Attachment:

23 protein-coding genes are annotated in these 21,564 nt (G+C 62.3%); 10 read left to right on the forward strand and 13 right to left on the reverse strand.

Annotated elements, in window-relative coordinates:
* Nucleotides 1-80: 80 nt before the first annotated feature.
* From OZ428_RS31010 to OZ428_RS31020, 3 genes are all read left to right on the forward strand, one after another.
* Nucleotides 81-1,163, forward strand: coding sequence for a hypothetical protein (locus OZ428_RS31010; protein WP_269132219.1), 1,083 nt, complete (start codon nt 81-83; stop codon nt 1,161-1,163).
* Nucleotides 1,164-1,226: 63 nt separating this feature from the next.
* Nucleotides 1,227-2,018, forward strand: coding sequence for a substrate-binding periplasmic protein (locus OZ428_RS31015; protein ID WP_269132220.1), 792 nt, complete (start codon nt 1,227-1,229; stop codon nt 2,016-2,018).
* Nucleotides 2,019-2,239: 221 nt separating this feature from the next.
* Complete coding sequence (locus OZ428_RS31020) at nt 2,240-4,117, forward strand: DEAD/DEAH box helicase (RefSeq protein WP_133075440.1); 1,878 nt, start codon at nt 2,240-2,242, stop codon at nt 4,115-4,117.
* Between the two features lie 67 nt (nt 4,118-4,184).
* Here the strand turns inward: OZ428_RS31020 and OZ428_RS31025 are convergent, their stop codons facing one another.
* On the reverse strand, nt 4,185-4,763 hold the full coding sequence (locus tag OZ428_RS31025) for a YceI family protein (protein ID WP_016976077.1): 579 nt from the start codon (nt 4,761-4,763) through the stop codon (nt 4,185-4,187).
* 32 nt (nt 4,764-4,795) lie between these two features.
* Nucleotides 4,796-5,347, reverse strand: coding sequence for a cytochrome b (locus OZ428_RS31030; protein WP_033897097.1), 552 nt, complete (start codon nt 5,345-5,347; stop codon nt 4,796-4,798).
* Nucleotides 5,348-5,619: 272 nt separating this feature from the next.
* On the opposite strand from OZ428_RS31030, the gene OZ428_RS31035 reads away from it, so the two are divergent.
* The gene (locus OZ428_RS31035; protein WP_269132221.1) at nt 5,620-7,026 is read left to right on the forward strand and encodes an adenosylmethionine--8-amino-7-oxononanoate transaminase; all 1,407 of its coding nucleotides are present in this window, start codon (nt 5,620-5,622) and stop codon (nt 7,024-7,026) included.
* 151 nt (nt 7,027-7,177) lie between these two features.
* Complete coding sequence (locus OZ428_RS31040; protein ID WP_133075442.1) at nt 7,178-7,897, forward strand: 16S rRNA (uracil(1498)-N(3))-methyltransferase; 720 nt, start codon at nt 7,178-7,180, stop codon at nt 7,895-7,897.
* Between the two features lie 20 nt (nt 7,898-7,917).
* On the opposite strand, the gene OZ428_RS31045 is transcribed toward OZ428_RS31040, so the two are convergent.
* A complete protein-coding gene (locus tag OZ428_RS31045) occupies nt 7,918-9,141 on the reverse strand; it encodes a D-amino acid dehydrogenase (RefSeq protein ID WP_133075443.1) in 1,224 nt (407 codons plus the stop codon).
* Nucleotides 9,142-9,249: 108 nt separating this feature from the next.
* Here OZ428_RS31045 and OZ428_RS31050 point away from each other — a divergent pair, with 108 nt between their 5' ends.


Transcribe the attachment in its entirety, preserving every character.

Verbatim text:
23 protein-coding genes are annotated in these 21,564 nt (G+C 62.3%); 10 read left to right on the forward strand and 13 right to left on the reverse strand.

Annotated elements, in window-relative coordinates:
* Nucleotides 1-80: 80 nt before the first annotated feature.
* From OZ428_RS31010 to OZ428_RS31020, 3 genes are all read left to right on the forward strand, one after another.
* Nucleotides 81-1,163, forward strand: coding sequence for a hypothetical protein (locus OZ428_RS31010; protein WP_269132219.1), 1,083 nt, complete (start codon nt 81-83; stop codon nt 1,161-1,163).
* Nucleotides 1,164-1,226: 63 nt separating this feature from the next.
* Nucleotides 1,227-2,018, forward strand: coding sequence for a substrate-binding periplasmic protein (locus OZ428_RS31015; protein ID WP_269132220.1), 792 nt, complete (start codon nt 1,227-1,229; stop codon nt 2,016-2,018).
* Nucleotides 2,019-2,239: 221 nt separating this feature from the next.
* Complete coding sequence (locus OZ428_RS31020) at nt 2,240-4,117, forward strand: DEAD/DEAH box helicase (RefSeq protein WP_133075440.1); 1,878 nt, start codon at nt 2,240-2,242, stop codon at nt 4,115-4,117.
* Between the two features lie 67 nt (nt 4,118-4,184).
* Here the strand turns inward: OZ428_RS31020 and OZ428_RS31025 are convergent, their stop codons facing one another.
* On the reverse strand, nt 4,185-4,763 hold the full coding sequence (locus tag OZ428_RS31025) for a YceI family protein (protein ID WP_016976077.1): 579 nt from the start codon (nt 4,761-4,763) through the stop codon (nt 4,185-4,187).
* 32 nt (nt 4,764-4,795) lie between these two features.
* Nucleotides 4,796-5,347, reverse strand: coding sequence for a cytochrome b (locus OZ428_RS31030; protein WP_033897097.1), 552 nt, complete (start codon nt 5,345-5,347; stop codon nt 4,796-4,798).
* Nucleotides 5,348-5,619: 272 nt separating this feature from the next.
* On the opposite strand from OZ428_RS31030, the gene OZ428_RS31035 reads away from it, so the two are divergent.
* The gene (locus OZ428_RS31035; protein WP_269132221.1) at nt 5,620-7,026 is read left to right on the forward strand and encodes an adenosylmethionine--8-amino-7-oxononanoate transaminase; all 1,407 of its coding nucleotides are present in this window, start codon (nt 5,620-5,622) and stop codon (nt 7,024-7,026) included.
* 151 nt (nt 7,027-7,177) lie between these two features.
* Complete coding sequence (locus OZ428_RS31040; protein ID WP_133075442.1) at nt 7,178-7,897, forward strand: 16S rRNA (uracil(1498)-N(3))-methyltransferase; 720 nt, start codon at nt 7,178-7,180, stop codon at nt 7,895-7,897.
* Between the two features lie 20 nt (nt 7,898-7,917).
* On the opposite strand, the gene OZ428_RS31045 is transcribed toward OZ428_RS31040, so the two are convergent.
* A complete protein-coding gene (locus tag OZ428_RS31045) occupies nt 7,918-9,141 on the reverse strand; it encodes a D-amino acid dehydrogenase (RefSeq protein ID WP_133075443.1) in 1,224 nt (407 codons plus the stop codon).
* Nucleotides 9,142-9,249: 108 nt separating this feature from the next.
* Here OZ428_RS31045 and OZ428_RS31050 point away from each other — a divergent pair, with 108 nt between their 5' ends.